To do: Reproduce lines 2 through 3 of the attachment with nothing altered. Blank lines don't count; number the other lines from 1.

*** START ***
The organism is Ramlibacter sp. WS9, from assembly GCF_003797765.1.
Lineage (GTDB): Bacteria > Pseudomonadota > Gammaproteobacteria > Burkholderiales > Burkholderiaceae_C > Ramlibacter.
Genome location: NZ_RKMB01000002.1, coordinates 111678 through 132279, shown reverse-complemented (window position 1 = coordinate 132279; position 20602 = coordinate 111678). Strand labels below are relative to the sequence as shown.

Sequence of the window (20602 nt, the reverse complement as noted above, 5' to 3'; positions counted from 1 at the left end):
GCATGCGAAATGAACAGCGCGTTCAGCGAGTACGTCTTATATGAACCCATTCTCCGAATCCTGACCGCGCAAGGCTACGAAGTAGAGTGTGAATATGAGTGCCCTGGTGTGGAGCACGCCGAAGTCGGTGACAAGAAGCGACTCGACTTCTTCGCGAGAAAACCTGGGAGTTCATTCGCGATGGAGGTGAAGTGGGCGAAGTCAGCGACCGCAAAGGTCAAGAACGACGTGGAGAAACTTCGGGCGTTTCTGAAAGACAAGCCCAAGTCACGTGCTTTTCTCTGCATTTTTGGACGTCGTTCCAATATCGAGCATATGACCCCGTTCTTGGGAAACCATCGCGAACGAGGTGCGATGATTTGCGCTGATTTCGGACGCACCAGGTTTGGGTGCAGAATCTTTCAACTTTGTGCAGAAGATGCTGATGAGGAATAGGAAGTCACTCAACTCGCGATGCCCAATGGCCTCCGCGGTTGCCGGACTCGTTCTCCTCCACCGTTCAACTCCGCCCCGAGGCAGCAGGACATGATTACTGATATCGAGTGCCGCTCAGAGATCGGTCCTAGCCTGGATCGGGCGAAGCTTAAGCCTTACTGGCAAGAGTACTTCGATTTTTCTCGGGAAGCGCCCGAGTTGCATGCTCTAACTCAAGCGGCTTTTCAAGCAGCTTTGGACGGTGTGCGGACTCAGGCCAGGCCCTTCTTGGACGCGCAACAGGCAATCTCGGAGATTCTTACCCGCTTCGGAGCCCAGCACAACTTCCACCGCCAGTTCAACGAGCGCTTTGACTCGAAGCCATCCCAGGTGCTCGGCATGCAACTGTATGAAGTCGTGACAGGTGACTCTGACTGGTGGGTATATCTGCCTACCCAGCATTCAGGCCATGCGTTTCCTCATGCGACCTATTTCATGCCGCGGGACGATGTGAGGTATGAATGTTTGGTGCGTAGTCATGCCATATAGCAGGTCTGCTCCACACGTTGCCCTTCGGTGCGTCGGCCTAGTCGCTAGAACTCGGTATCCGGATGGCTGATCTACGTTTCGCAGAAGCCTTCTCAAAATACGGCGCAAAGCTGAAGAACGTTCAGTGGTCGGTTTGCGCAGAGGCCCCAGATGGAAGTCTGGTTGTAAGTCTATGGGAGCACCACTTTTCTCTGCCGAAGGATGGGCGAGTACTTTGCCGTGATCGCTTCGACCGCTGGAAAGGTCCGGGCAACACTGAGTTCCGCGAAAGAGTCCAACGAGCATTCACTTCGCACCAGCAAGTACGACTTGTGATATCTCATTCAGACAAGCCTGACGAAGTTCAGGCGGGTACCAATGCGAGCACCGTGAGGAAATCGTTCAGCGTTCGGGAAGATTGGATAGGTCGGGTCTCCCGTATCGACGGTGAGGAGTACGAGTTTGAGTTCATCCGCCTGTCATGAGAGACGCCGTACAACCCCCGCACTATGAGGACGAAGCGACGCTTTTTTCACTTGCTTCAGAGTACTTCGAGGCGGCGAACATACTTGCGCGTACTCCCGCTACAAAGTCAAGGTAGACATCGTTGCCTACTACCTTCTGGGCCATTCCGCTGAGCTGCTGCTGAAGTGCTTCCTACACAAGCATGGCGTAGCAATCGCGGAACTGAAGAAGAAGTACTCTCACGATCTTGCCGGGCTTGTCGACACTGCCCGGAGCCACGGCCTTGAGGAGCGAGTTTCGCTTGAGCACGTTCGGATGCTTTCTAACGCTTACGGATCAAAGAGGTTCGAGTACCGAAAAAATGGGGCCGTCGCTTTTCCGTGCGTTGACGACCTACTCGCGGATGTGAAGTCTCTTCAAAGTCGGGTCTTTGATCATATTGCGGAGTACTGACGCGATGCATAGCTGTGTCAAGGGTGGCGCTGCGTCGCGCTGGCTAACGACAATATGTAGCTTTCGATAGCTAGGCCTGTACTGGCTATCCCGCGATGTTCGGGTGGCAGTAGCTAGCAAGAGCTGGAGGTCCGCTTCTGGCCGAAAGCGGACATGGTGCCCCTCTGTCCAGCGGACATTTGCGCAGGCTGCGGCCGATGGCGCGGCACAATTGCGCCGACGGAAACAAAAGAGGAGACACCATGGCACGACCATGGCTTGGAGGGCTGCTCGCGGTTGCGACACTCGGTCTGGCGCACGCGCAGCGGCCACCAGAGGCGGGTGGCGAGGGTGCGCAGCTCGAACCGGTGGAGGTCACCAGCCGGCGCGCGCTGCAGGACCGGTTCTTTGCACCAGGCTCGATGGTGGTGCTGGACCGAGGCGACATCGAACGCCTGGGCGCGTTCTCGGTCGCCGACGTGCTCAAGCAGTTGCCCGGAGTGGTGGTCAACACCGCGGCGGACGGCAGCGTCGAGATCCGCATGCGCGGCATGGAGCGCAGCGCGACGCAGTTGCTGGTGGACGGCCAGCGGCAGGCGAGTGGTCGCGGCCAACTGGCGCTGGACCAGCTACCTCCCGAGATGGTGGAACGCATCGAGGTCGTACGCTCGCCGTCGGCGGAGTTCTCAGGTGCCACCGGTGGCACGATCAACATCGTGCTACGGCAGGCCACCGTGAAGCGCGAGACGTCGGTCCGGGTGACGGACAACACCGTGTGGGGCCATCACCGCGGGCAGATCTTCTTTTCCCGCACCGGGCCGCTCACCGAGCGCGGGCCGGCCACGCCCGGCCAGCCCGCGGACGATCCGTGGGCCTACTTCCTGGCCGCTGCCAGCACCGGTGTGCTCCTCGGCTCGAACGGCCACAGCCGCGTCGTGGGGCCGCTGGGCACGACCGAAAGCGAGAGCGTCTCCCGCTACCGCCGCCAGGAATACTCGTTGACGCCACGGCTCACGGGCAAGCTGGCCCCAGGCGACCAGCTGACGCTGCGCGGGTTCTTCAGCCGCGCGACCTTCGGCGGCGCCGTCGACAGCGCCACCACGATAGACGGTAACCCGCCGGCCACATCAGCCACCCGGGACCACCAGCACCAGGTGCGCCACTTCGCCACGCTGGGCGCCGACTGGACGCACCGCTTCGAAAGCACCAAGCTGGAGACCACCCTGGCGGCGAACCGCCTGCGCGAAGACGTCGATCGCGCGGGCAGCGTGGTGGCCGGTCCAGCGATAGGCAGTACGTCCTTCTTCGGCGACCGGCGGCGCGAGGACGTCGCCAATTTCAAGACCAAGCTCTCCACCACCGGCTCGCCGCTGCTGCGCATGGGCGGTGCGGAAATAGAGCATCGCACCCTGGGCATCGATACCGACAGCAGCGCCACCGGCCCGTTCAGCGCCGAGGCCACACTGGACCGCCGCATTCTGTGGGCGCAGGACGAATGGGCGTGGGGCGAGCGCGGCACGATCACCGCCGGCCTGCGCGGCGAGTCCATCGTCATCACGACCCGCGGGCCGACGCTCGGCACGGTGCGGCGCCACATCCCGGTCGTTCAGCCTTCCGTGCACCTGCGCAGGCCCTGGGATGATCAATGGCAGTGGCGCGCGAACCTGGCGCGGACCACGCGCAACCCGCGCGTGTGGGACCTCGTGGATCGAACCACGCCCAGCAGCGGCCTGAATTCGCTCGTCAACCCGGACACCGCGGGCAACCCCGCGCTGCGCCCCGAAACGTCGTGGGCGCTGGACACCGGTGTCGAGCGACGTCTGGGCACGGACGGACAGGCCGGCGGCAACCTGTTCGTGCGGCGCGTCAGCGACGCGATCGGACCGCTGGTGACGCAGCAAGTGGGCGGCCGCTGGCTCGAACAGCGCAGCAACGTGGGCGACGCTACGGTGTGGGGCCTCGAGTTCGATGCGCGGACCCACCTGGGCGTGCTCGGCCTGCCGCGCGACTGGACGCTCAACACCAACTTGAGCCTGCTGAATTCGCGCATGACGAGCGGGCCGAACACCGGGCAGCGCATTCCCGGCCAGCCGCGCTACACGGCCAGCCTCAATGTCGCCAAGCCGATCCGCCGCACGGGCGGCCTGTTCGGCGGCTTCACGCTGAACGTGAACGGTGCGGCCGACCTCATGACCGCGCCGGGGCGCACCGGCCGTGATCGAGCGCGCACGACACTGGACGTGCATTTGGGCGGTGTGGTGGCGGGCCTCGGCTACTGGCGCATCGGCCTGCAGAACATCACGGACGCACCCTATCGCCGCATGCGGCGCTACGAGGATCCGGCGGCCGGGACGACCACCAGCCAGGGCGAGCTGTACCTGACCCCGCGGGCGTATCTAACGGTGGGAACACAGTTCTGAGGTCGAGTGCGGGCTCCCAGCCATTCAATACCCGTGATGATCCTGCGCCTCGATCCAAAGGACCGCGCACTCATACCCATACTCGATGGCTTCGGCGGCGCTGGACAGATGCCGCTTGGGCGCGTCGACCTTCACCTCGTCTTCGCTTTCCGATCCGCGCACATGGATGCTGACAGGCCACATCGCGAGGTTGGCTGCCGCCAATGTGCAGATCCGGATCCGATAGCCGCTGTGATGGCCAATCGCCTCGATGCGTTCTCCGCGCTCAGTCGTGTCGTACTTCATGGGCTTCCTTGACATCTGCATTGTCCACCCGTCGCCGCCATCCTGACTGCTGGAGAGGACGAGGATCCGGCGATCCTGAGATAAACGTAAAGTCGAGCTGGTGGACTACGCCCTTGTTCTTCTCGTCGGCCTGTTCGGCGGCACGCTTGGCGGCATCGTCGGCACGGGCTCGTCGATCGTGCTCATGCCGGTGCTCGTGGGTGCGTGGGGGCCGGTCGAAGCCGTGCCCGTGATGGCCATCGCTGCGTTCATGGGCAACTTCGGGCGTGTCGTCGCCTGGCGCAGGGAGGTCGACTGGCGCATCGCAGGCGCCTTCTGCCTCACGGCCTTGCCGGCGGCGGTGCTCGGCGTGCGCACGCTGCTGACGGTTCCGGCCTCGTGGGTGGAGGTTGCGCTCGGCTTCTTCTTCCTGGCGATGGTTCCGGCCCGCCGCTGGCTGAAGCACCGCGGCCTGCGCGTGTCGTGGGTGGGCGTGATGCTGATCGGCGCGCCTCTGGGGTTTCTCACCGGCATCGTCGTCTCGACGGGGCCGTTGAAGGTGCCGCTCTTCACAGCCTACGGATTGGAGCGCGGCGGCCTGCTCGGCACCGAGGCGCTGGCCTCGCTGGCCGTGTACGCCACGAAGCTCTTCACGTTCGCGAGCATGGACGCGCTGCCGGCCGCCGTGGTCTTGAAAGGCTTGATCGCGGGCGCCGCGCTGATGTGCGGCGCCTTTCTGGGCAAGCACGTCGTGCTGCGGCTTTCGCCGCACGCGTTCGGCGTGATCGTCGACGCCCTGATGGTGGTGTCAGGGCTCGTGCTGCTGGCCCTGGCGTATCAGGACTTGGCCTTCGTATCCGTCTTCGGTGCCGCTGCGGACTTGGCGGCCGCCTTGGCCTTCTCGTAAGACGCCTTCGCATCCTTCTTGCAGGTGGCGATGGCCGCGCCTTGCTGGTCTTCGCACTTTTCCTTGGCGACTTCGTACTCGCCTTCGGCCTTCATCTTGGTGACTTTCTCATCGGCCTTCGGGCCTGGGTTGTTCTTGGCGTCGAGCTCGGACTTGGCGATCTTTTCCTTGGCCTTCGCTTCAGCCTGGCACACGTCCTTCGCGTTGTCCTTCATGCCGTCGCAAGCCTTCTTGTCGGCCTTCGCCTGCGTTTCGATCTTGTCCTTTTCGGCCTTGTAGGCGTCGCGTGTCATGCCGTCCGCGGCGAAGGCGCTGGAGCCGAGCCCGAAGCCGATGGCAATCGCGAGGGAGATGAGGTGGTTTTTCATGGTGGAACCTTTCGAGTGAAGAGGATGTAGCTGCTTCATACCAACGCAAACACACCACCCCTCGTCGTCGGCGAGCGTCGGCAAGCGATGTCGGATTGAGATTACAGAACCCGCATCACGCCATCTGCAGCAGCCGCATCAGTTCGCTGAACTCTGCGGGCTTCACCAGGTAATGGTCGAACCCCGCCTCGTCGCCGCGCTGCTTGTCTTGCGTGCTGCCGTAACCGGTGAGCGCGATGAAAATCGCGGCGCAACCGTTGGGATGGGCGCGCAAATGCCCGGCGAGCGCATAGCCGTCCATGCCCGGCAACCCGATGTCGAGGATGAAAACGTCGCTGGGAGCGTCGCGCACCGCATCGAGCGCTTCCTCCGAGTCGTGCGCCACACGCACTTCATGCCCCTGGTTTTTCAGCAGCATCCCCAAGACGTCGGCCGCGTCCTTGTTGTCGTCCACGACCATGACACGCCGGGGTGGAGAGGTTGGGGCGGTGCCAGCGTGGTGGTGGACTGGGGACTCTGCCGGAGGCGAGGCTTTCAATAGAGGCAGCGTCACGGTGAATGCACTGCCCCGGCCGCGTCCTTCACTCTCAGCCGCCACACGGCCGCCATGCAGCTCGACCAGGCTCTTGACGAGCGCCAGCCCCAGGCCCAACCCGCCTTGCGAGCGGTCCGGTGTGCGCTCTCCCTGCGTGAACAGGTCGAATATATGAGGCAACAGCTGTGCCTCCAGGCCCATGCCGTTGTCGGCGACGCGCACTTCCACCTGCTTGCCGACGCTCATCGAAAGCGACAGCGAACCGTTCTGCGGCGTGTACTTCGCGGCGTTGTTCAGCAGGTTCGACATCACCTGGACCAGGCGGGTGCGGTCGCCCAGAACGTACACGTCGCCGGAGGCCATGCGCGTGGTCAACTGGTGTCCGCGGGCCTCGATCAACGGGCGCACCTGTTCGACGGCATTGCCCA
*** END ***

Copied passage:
Lineage (GTDB): Bacteria > Pseudomonadota > Gammaproteobacteria > Burkholderiales > Burkholderiaceae_C > Ramlibacter.
Genome location: NZ_RKMB01000002.1, coordinates 111678 through 132279, shown reverse-complemented (window position 1 = coordinate 132279; position 20602 = coordinate 111678). Strand labels below are relative to the sequence as shown.